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Enclosed Trailers and Classic Cars

Hauling a Classic CarAs a classic car enthusiast in Michigan, you know a big part of your hobby is transporting your car to various shows and gatherings. There are many types of trailers you could use, but you know a quality car hauler is the best option. As you look at your options, and consider the various enclosed car trailers, keep these things in mind.

 

The Basis

First, consider whether you want an open or enclosed car hauler. It may be easier to have an open car trailer, so you can more easily get in and out as you load and unload. However, anyone who has driven the road in Michigan knows an open trailer leaves your car exposed to damage.

Once you have a quality trailer in place, consider these things to ensure you get the best experience moving your car.

 

Remember the Prep

Before you set off for the season, you want to prep your car hauler to make sure it is up to the job. There are some conditions you want to check before putting your beauty on the trailer.

First, conduct a visual inspection of the entire frame. You want to make sure there are no cracks or obvious weak joints.

Next, check to make sure the axles are turning freely. Apply grease or lubricant to ensure there are no grinding or sticking points.

Check the hitch, coupler, safety chains, tie-downs, cabinetry or cages, and ramps. Also, check the wiring and lights. With all of these look for signs of wear or corrosion, that would cause any of these to malfunction.

 

Understand Your Capacity

You want to be careful to stay within your trailer’s capacity. The obvious capacity is the weight capacity of the trailer, known as the GVWR. If you do exceed that capacity, you are likely to damage your trailer, potentially as it travels down the road.

The next capacity you want to be careful of is the weight capacity of your tow vehicle. Too heavy of a load risks straining your transmission and engine, not to mention making your braking system ineffective.

Beyond these, consider the capacity of everything else you want to take with you. Make sure you have the proper place to store any cleaning supplies, extra fluids, rags, and anything else you need to make your trip a success. You should plan to store these in or on your trailer, and in a way, they will not leak onto your car.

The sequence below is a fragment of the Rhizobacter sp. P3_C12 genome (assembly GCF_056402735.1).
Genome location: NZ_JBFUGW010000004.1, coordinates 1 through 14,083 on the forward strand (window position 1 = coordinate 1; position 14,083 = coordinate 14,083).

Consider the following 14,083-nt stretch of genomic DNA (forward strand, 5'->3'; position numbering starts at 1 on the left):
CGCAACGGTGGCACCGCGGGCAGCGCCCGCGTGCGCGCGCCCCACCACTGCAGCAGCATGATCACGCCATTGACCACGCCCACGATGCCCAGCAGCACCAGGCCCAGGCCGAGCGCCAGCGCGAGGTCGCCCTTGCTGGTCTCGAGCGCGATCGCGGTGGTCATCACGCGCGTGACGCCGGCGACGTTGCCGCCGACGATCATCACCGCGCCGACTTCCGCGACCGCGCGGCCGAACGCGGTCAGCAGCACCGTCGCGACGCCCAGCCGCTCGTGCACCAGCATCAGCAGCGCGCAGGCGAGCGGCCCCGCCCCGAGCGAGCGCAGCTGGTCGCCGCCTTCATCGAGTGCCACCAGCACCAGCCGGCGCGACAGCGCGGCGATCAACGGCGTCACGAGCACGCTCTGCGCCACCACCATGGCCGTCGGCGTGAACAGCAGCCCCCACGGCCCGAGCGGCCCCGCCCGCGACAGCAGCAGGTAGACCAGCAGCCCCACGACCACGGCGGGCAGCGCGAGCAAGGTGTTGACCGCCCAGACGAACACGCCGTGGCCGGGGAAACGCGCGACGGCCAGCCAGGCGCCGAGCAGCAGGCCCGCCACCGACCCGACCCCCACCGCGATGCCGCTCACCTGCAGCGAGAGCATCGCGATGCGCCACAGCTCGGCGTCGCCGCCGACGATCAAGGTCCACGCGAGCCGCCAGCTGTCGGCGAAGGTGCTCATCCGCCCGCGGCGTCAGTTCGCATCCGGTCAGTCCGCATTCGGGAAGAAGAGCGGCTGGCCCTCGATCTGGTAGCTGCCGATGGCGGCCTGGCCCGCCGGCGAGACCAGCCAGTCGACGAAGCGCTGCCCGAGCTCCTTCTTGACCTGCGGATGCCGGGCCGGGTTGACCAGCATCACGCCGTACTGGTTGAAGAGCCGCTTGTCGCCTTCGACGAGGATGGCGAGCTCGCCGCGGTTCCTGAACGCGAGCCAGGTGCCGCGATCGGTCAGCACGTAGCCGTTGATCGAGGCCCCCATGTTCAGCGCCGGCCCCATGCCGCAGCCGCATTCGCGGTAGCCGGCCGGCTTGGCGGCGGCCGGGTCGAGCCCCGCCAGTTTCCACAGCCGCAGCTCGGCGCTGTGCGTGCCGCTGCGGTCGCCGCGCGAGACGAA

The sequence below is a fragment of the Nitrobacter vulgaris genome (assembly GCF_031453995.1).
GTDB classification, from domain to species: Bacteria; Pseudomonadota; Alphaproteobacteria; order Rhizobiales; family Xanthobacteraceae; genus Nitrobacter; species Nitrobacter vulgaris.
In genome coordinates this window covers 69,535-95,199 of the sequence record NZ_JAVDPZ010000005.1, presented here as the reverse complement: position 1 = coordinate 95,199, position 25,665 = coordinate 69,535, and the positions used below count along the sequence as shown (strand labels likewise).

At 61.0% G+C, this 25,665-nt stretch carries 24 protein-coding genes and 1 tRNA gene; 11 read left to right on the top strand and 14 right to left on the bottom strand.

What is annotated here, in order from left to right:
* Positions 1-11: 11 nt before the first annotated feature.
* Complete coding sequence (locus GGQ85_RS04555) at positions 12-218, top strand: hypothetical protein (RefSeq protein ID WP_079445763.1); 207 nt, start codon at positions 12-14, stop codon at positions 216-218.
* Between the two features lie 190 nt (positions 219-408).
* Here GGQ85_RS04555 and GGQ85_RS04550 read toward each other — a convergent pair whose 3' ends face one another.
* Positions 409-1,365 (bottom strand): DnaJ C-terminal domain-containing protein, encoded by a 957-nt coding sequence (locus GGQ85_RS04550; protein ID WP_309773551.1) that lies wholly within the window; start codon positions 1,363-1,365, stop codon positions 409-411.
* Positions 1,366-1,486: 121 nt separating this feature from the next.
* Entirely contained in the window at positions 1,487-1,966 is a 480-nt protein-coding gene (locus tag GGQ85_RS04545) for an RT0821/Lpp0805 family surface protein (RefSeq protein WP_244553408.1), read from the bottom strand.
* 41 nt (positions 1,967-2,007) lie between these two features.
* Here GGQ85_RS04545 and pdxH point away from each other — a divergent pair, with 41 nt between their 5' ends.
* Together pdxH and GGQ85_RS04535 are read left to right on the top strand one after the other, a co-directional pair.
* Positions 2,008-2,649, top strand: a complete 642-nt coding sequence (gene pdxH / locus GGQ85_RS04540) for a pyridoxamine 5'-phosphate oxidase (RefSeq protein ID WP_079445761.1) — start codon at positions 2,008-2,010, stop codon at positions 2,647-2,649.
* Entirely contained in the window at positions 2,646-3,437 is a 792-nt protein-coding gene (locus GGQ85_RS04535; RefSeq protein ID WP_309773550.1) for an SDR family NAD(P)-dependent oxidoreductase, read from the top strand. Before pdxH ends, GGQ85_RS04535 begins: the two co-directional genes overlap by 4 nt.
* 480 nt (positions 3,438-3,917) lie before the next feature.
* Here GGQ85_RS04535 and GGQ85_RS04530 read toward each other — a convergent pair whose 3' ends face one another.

The 60/40 Rule

Be sure to follow the simple 60/40 rule for loading your trailer. The rule simply says that you put 60% of your weight toward the front of the trailer, with 40% toward the rear. To accomplish this, be sure to put the front of the car toward the front.

Also, consider loading extra fluids, like gas cans, on the front of the trailer. Also, think about adding any luggage or other equipment to the front as well. This keeps the trailer from putting too much negative strain on the hitch and ball.

 

Secure Everything

Once you load your car into your car trailer, you want to make sure you secure everything down. To assist with this, consider adding D-rings throughout the trailer, or a securing system like E-tracks.

In addition to your classic car, be sure to secure everything else in your trailer. To assist with this, consider adding cabinets or cases in the corners of your trailer. You may also wish to add a case over the tongue of your trailer or a rack to the roof.

 

Before You Tow

Every time you take your trailer, you should plan to do a quick inspection and make sure it is ready for your precious classic.

First, check your tires on both your vehicle and your trailer. Legally, you need at least 2/32 inches of tread on your tires. The easiest way to check this is with a tread depth finder, or you can use an upside-down penny. If you can see the top of Lincoln’s head, you need new tires.

Check all of your lights to ensure they are working correctly. Once your trailer is hooked up be sure to not only check your running lights but also your brake lights and turn signals.

Along with your lights, be sure to check that your brakes are operating correctly. If there is any squealing, you should consider replacing the pads. Double-check the pad thickness and that there are metal parts rubbing on the drum or rotor.

Double and triple-check that your safety chains are properly attached and in good condition. If there is any weakness in the chain, it may not hold if your hitch or tongue fails.